Javier 🐝 CR

3 months ago · 1 min. reading time · visibility ~10 ·

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The sunk cost fallacy and strategic decisions

Este artículo es de mi querido compañero de batallas @Rafael García Romano Original en español: https://es.bebee.com/producer/la-falacia-del-costo-hundido-6VJLMyjVqycT

The sunk cost fallacy

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The sunk cost fallacy

In order to move forward, it is sometimes necessary to write off things that a priori are essential. A decision, especially a bad decision (perhaps a good one at the time), should not be carried forward more than necessary simply because it has a high cost.

This is precisely the sunk cost fallacy:

The sunk cost fallacy occurs when people make decisions about a current situation based on what they have previously invested in that situation.

Why is it important in business?

Because in such a rapidly changing, fast-moving world where adapting is the norm, any attempt to base success on the wrong thing with the intention of changing and/or improving it rather than abandoning it and replacing it with a new idea is an assured failure.

Example:

Jaimito has an SEO agency with a business model based on the volume of customers, the low price of the service as a differential value and emphasis on attracting new customers.

After a few months, profitability is not what it should be, client turnover is very high and prospects are getting worse.

What does Jaimito do? He insists on the idea, a few strokes here, a few touches there, and.... Jaimito, you're screwed.

The market demands another type of service, and, although the whole structure and conception of the company itself was oriented to that business/service model, it would have been better to abandon it and choose to do it in another way.

In short, it is always a mental block that puts the fact of the investment before the possible benefit of abandoning that cost in order to move forward.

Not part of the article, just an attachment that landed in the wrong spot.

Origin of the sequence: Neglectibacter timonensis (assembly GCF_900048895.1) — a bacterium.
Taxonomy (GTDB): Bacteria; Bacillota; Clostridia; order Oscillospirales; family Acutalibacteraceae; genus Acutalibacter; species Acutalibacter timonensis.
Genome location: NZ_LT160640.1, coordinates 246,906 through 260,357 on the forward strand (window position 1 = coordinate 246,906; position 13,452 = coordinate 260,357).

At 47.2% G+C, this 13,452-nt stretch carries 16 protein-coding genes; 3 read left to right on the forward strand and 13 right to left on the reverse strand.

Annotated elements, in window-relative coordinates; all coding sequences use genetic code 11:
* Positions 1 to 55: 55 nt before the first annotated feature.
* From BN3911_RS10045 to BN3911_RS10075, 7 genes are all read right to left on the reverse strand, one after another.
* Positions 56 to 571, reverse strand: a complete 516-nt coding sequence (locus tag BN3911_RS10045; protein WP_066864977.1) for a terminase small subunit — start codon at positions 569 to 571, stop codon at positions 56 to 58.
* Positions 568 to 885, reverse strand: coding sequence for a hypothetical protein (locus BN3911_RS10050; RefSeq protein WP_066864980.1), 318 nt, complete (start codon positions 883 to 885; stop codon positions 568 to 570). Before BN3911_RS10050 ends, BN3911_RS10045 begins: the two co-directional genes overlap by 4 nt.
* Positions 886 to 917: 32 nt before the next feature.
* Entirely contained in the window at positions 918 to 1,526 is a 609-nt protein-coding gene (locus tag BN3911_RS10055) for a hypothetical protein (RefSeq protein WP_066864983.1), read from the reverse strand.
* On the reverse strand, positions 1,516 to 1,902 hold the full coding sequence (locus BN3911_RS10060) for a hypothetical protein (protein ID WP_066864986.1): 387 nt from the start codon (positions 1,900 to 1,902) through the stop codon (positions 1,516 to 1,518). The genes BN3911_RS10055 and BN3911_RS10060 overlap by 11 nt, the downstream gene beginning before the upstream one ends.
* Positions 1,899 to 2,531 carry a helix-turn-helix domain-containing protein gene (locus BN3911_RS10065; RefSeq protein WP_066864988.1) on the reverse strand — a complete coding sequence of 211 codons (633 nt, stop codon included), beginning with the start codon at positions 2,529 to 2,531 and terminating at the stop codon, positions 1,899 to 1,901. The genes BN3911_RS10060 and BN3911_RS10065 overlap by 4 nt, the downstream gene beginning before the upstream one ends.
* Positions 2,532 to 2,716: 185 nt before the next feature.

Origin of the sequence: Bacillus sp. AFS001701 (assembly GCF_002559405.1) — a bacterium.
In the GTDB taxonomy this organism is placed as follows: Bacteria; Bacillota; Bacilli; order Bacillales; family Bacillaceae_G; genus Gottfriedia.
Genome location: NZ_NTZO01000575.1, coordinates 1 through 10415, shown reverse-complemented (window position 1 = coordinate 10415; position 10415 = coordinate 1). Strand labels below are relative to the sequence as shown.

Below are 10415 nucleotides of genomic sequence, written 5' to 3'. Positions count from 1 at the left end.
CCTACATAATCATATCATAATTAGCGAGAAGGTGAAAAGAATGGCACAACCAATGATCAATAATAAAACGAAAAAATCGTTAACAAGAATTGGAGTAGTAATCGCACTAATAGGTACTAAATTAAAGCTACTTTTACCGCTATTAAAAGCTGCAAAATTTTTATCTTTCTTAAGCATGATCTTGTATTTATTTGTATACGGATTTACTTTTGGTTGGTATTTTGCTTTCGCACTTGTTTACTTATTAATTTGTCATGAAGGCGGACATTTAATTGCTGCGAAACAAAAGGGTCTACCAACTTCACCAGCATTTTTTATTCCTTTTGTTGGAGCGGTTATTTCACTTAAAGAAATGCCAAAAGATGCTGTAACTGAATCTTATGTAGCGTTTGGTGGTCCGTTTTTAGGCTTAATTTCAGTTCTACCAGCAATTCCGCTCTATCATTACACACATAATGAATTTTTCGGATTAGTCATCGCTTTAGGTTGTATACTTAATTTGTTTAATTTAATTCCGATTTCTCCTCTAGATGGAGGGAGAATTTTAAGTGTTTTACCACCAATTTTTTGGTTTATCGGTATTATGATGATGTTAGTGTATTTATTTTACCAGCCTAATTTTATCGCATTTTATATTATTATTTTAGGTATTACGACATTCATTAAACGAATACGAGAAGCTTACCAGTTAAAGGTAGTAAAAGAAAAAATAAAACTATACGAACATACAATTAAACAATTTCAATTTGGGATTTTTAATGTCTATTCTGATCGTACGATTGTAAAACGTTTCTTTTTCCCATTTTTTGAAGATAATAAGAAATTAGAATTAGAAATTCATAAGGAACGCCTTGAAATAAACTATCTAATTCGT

What did Jaimito learn from all this?

Come up with an idea.
Make a projection, an operating account... in short, something on which to evaluate your expectations.
Validate the idea and evaluate results.
If at the third point nothing works, it is likely that point one and all the investment, both monetary and personal and effort, will have to be considered lost (amortized for those of us who are optimists).
What has been learned along the way will be more than enough reward to let what needs to sink, and approach the objectives from a new perspective.
 

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Comments

Preston 🐝 Vander Ven

3 months ago #2

I will admit from my own experience that it is sometimes hard to let go of a good plan in action, for a better one.

Renée 🐝 Cormier

3 months ago #1

We often get emotionally invested in our business ideas and that prevents us from taking an objective look at our business when we need it the most. I see people holding onto dead businesses all the time, but if they looked at their businesses differently, they could save themselves a lot of money and grief. The market will tell you what it wants and how they want it. Leverage that information and pivot accordingly. There's power in the pivot. Thanks for the reminder @Javier 🐝 CR .

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